MTA Considers Fare Hikes Again, as Ridership Remains Low Due to Public Safety Concerns

MTA Considers Fare Hikes Again, as Ridership Remains Low Due to Public Safety Concerns

By Yehudit Garmaise

Are New Yorkers too fearful for their personal safety to return to the rails and provide the revenue on which the MTA depends to provide continued service?

At the agency’s finance committee meeting on Monday, MTA officials said they are once again considering fare hikes in 2023 to maintain service, as the $4 billion in funding the US Congress provided to the ailing agency in the stimulus bill of December 2020 is projected to run out by 2025, Gothamist reported.

MTA Chief Financial Officer Kevin Willens, who hoped lawmakers would pass a new tax to fund the MTA’s budget shortfalls, is once again considering cutting service, laying off workers, and raising fares in 2023 to avoid another financial crisis.

The MTA’s revenue comes from ridership, and many New Yorkers hesitate to return to riding the subway, which sees only 61% of the ridership that it did before the pandemic.

Personal safety is the Number One issue that is keeping riders away, the June MTA customer survey revealed, after horrifying incidents took place in the two months before customers were polled.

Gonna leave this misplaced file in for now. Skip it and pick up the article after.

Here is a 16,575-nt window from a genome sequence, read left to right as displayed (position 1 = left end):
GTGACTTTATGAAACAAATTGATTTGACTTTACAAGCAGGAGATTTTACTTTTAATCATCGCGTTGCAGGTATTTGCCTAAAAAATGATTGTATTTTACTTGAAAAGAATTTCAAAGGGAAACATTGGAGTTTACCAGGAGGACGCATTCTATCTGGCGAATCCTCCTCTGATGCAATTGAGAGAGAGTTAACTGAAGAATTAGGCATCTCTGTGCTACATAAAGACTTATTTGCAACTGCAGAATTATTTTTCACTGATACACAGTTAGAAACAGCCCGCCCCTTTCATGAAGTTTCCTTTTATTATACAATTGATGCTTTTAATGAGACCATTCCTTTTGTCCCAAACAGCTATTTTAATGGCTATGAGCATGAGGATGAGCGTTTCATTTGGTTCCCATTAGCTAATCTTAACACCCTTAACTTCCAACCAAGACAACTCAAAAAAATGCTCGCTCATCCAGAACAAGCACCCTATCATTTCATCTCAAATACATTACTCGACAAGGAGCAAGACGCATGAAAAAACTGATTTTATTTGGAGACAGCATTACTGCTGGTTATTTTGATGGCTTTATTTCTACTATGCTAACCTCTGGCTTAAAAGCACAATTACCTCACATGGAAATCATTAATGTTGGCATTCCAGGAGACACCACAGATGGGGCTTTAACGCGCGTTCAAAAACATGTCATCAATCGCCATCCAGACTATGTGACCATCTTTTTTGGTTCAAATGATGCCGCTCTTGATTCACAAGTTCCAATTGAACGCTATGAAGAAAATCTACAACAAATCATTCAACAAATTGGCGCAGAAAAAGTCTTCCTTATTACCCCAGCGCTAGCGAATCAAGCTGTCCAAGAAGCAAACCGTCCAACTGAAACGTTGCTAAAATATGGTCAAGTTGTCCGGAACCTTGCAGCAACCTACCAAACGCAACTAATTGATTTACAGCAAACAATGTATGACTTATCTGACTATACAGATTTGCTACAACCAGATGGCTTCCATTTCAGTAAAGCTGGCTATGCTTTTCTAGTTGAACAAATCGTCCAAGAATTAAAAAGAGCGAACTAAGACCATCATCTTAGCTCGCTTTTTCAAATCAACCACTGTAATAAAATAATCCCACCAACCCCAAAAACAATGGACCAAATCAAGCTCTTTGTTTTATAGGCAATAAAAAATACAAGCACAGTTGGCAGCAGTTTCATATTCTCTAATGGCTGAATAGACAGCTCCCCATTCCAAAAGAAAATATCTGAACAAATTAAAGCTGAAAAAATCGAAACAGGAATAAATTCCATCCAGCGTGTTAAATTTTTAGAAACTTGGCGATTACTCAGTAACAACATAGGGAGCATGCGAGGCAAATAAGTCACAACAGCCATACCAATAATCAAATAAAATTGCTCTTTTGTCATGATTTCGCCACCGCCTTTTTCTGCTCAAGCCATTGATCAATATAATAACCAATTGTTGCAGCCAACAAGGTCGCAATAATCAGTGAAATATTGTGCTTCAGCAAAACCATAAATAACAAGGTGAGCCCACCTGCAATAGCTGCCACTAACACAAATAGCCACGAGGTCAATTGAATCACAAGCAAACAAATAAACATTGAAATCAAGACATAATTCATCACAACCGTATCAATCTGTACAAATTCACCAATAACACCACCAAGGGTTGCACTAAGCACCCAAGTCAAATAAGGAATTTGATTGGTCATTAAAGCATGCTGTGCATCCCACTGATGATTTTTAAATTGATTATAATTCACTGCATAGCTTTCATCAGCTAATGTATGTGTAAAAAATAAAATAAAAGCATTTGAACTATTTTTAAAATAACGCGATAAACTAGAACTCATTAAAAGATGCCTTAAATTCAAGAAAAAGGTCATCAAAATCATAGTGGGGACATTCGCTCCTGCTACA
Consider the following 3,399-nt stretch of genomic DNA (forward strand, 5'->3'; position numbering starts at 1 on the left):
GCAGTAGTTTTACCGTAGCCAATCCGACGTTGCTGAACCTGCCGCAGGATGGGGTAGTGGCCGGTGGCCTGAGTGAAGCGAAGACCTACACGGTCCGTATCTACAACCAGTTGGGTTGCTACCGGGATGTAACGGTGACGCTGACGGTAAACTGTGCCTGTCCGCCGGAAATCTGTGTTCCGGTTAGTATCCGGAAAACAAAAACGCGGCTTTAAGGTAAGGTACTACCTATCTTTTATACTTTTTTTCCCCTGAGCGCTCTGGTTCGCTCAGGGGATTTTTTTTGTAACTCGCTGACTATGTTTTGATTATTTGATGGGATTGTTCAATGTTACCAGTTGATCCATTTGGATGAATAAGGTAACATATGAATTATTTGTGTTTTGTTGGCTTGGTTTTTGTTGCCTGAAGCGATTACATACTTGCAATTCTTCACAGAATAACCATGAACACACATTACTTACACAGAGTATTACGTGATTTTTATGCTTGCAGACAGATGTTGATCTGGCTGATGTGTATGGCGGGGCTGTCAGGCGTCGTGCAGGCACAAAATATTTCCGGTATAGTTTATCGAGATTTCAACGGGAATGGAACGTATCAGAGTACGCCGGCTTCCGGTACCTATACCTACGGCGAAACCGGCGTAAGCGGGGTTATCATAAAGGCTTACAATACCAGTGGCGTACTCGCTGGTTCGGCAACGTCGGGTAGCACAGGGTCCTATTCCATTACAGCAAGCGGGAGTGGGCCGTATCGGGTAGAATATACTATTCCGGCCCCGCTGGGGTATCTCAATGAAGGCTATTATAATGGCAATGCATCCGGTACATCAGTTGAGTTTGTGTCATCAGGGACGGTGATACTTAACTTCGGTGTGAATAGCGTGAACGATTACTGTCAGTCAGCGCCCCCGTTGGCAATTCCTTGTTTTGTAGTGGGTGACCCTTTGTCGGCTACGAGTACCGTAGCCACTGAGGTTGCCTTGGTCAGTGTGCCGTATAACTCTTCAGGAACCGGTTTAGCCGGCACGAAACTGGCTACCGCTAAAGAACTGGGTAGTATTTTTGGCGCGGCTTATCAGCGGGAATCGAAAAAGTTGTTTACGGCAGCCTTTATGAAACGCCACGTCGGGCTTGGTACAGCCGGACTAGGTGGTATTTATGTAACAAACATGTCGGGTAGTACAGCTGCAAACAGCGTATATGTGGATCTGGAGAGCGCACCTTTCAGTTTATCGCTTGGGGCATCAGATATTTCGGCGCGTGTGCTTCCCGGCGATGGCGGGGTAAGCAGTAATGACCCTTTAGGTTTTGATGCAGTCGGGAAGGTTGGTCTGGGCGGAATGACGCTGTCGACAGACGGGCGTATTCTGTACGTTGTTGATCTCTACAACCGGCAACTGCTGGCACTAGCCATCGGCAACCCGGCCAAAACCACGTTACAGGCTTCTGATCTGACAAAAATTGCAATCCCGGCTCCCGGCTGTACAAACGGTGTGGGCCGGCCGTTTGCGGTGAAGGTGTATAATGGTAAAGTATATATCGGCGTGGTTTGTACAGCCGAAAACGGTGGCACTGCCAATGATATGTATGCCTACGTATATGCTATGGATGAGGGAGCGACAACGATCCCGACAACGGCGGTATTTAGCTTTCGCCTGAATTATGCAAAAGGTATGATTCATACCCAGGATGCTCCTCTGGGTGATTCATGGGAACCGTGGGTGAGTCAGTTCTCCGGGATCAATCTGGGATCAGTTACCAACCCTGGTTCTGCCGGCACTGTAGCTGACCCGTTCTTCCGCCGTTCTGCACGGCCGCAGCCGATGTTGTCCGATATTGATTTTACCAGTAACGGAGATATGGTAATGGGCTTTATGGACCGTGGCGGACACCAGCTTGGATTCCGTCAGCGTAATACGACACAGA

On April 12, for instance, Frank James opened fire and shot 10 morning commuters in a subway car near the 36th Street station, and little more than a month later, on May 22, a gunman shot and killed Park Slope resident Daniel Enriquez, 48, on a Q train that was heading to Manhattan.

After fearing for their lives, subway riders listed “homeless people,” “people behaving erratically,” “wait times” and “cleanliness” as other issues that the MTA “needs to improve.”

Nearly one in five respondents reported that they would ride the subway more often if “fewer people were behaving erratically,” the MTA survey reported.  

Last week, state Comptroller Thomas DiNapoli, who called for even more “city, state, or federal aid” to keep the agency running, also suggested that the MTA provide more service on weekends when customer demands have been greater than on weekdays.



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